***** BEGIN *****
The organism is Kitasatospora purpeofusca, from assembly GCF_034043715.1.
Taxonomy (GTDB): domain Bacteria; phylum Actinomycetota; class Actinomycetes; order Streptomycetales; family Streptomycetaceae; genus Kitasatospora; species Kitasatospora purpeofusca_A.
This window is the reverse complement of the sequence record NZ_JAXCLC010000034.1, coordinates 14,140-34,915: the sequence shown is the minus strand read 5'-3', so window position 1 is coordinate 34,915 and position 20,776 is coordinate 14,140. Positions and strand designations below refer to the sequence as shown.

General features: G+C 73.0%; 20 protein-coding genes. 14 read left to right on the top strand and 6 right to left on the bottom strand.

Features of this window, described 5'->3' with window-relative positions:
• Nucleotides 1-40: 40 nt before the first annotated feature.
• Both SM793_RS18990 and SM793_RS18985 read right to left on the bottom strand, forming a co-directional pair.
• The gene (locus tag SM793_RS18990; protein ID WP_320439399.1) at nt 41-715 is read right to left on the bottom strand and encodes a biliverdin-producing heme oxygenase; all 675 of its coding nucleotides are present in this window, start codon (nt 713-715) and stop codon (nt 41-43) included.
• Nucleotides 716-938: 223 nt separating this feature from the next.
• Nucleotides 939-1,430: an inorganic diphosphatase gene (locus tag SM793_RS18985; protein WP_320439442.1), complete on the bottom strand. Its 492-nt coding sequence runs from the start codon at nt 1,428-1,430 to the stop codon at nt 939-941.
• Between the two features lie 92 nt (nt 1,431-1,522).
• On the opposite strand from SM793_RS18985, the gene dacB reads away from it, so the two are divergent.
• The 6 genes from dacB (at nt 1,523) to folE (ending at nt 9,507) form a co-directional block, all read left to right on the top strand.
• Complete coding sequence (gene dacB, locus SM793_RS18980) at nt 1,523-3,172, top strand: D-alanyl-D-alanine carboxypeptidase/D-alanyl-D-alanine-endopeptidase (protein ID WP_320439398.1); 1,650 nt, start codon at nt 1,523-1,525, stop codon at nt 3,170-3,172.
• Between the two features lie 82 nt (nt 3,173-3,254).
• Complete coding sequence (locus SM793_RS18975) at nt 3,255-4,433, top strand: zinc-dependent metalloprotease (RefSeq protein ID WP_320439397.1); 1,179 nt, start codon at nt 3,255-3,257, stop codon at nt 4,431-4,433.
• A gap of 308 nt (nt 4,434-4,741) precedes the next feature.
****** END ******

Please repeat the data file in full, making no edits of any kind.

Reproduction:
The organism is Kitasatospora purpeofusca, from assembly GCF_034043715.1.
Taxonomy (GTDB): domain Bacteria; phylum Actinomycetota; class Actinomycetes; order Streptomycetales; family Streptomycetaceae; genus Kitasatospora; species Kitasatospora purpeofusca_A.
This window is the reverse complement of the sequence record NZ_JAXCLC010000034.1, coordinates 14,140-34,915: the sequence shown is the minus strand read 5'-3', so window position 1 is coordinate 34,915 and position 20,776 is coordinate 14,140. Positions and strand designations below refer to the sequence as shown.

General features: G+C 73.0%; 20 protein-coding genes. 14 read left to right on the top strand and 6 right to left on the bottom strand.

Features of this window, described 5'->3' with window-relative positions:
• Nucleotides 1-40: 40 nt before the first annotated feature.
• Both SM793_RS18990 and SM793_RS18985 read right to left on the bottom strand, forming a co-directional pair.
• The gene (locus tag SM793_RS18990; protein ID WP_320439399.1) at nt 41-715 is read right to left on the bottom strand and encodes a biliverdin-producing heme oxygenase; all 675 of its coding nucleotides are present in this window, start codon (nt 713-715) and stop codon (nt 41-43) included.
• Nucleotides 716-938: 223 nt separating this feature from the next.
• Nucleotides 939-1,430: an inorganic diphosphatase gene (locus tag SM793_RS18985; protein WP_320439442.1), complete on the bottom strand. Its 492-nt coding sequence runs from the start codon at nt 1,428-1,430 to the stop codon at nt 939-941.
• Between the two features lie 92 nt (nt 1,431-1,522).
• On the opposite strand from SM793_RS18985, the gene dacB reads away from it, so the two are divergent.
• The 6 genes from dacB (at nt 1,523) to folE (ending at nt 9,507) form a co-directional block, all read left to right on the top strand.
• Complete coding sequence (gene dacB, locus SM793_RS18980) at nt 1,523-3,172, top strand: D-alanyl-D-alanine carboxypeptidase/D-alanyl-D-alanine-endopeptidase (protein ID WP_320439398.1); 1,650 nt, start codon at nt 1,523-1,525, stop codon at nt 3,170-3,172.
• Between the two features lie 82 nt (nt 3,173-3,254).
• Complete coding sequence (locus SM793_RS18975) at nt 3,255-4,433, top strand: zinc-dependent metalloprotease (RefSeq protein ID WP_320439397.1); 1,179 nt, start codon at nt 3,255-3,257, stop codon at nt 4,431-4,433.
• A gap of 308 nt (nt 4,434-4,741) precedes the next feature.